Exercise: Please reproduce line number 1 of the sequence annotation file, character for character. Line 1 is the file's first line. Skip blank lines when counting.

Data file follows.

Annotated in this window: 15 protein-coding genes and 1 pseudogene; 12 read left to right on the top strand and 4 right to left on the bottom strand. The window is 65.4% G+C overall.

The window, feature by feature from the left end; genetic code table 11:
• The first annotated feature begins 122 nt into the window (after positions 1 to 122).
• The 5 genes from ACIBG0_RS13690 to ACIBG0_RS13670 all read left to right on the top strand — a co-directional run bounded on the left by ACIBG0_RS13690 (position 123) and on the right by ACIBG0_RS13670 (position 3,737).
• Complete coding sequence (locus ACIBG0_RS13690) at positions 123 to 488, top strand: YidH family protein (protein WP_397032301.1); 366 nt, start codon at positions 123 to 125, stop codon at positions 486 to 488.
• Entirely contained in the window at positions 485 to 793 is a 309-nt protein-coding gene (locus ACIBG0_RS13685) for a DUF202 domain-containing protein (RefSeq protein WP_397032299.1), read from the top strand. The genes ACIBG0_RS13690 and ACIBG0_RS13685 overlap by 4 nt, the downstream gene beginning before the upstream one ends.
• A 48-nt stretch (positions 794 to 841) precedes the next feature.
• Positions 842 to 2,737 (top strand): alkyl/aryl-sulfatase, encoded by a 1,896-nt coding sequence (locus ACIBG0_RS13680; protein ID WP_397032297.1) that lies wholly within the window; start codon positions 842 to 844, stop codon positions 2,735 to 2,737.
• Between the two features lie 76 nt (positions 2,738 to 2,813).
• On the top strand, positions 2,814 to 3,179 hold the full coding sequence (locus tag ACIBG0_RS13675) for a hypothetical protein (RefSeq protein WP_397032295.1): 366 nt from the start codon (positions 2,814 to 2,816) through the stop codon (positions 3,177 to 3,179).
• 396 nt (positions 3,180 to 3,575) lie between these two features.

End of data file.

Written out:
Annotated in this window: 15 protein-coding genes and 1 pseudogene; 12 read left to right on the top strand and 4 right to left on the bottom strand. The window is 65.4% G+C overall.